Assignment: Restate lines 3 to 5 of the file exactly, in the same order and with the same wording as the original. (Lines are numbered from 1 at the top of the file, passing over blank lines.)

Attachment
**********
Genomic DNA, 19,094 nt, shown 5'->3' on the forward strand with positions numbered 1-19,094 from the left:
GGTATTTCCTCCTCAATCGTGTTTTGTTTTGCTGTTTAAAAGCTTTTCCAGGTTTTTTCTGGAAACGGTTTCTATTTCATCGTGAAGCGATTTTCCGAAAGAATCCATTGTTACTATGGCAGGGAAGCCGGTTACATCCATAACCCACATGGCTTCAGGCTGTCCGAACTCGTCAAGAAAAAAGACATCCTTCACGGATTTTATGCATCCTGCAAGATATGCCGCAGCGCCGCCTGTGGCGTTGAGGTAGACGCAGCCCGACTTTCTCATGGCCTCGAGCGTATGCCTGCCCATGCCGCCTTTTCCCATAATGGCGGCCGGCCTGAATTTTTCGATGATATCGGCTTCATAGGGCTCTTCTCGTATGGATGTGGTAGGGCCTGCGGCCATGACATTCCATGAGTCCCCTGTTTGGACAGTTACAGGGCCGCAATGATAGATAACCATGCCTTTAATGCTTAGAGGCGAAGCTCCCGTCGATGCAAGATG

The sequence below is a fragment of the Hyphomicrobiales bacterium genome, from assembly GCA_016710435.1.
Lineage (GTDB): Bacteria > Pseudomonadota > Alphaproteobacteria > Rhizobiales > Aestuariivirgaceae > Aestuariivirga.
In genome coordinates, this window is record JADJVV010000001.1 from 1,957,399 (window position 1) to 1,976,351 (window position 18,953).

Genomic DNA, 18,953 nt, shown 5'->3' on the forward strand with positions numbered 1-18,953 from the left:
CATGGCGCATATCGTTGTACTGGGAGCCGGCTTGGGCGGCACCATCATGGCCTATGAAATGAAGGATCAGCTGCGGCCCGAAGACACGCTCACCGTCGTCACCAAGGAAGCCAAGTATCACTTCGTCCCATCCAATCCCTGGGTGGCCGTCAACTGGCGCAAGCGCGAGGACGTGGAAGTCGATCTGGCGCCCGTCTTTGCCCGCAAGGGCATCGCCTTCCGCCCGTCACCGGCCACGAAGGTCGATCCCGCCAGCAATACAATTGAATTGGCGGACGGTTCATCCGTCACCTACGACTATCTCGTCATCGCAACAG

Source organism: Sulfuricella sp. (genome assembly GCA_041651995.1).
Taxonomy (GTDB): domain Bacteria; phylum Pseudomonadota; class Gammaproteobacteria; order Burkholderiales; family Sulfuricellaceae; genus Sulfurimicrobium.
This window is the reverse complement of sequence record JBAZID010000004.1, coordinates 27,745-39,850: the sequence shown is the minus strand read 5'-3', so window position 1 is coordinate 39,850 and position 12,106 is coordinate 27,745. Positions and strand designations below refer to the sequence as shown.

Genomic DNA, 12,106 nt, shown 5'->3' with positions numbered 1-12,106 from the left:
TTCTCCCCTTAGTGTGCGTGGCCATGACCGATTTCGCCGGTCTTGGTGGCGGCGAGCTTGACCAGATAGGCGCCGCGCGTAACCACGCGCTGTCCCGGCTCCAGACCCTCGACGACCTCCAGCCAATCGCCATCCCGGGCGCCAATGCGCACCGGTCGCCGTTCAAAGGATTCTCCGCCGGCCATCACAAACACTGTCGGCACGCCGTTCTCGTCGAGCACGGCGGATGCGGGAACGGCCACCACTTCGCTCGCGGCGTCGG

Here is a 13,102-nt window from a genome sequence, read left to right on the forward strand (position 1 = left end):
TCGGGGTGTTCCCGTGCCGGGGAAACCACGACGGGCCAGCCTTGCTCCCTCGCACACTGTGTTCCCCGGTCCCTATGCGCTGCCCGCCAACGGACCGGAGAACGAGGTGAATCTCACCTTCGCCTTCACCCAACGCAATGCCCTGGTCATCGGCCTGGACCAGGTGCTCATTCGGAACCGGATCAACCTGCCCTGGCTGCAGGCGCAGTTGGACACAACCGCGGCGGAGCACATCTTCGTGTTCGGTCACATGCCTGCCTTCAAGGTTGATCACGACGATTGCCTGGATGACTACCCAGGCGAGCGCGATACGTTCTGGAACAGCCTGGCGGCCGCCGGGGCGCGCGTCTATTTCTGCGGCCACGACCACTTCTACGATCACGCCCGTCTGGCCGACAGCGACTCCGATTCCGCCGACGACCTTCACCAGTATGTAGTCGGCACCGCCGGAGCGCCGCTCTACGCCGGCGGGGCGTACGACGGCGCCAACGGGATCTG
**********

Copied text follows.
The sequence below is a fragment of the Hyphomicrobiales bacterium genome, from assembly GCA_016710435.1.
Lineage (GTDB): Bacteria > Pseudomonadota > Alphaproteobacteria > Rhizobiales > Aestuariivirgaceae > Aestuariivirga.
In genome coordinates, this window is record JADJVV010000001.1 from 1,957,399 (window position 1) to 1,976,351 (window position 18,953).